Little “Cigars” On Soybean Leaves? That’s Weird

A couple of weeks ago, we ran a story on an inordinate number of green cloverworm moth sightings around fields and farmsteads, “Black Moths Fluttering About Everywhere!” At that time, we suggested that natural controls, e.g., parasites and pathogens, weren’t as effective this year in limiting populations of this vulnerable caterpillar. Well, a visit to soybean fields this week revealed that we spoke a bit too soon, and “mother nature” has indeed caught up with this soybean foliage feeder.

Parasitized larvae, small, mottled brown, and cigar-shaped, were quite evident on the upper surface of soybean leaves. A very small, braconid wasp had laid an egg inside the caterpillar, now serving as the host. The egg hatches, the maggot emerges and begins feeding upon the caterpillar from the inside, avoiding critical internal organs like the stomach, while consuming fat deposits inside the caterpillar body cavity. It is in the parasite’s best interest to keep the caterpillar host alive and feeding until their development is complete, but eventually the caterpillar cannot keep up with the demands of this growing internal parasite and it dies, after which the outside of the caterpillar hardens, discolors, and tapers at the ends, leaving a cigar-shaped cadaver. The wasp larva pupates within this carcass and then chews an opening for emergence as a winged adult. This type of life cycle has served as an inspiration for many horror movies, including “Alien.”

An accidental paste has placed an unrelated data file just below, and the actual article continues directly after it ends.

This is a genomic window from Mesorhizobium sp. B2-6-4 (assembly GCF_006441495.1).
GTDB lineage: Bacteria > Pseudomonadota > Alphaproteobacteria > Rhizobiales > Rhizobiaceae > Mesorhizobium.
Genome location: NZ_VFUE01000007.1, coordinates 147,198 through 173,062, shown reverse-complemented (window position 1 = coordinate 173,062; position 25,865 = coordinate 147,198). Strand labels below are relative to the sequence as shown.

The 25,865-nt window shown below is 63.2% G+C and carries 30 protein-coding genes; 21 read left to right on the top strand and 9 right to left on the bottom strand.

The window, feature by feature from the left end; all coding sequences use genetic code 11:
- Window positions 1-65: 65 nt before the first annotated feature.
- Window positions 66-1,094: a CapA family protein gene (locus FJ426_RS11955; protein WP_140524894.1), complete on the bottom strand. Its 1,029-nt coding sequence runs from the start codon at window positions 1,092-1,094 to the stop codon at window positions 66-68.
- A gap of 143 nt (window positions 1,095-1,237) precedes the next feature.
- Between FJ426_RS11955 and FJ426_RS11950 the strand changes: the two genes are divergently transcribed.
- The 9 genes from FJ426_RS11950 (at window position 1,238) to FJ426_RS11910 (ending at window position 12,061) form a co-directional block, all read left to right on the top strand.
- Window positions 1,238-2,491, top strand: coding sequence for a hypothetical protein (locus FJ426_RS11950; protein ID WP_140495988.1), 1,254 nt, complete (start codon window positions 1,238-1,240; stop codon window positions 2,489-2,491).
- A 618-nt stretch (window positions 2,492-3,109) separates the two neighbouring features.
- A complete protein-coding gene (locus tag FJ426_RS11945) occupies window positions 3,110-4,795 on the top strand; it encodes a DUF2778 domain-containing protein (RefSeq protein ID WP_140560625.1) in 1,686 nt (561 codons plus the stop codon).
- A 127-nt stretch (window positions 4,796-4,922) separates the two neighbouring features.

Of course, soybean foliar feeding this late in the season is likely to be of only minor consequence, so the green cloverworm feeding isn’t of economic importance. But it’s always nice to see natural enemies pop in and do their thing!

See the following pictures.

Green cloverworm feeding.

Green cloverworm feeding.

 

Green cloverworm becoming a cocoon for the internal parasite.

Green cloverworm becoming a cocoon for the internal parasite.

 

Mummy or “cigar” parasitized green cloverworm.

Mummy or “cigar” parasitized green cloverworm.

 

Dissected mummy reveals developing wasp.

Dissected mummy reveals developing wasp.

 

Emergence hole used by an escaped wasp.

Emergence hole used by an escaped wasp.

 

One of many parasitic wasps that “sting” caterpillars, scale in millimeters.

One of many parasitic wasps that “sting” caterpillars, scale in millimeters.

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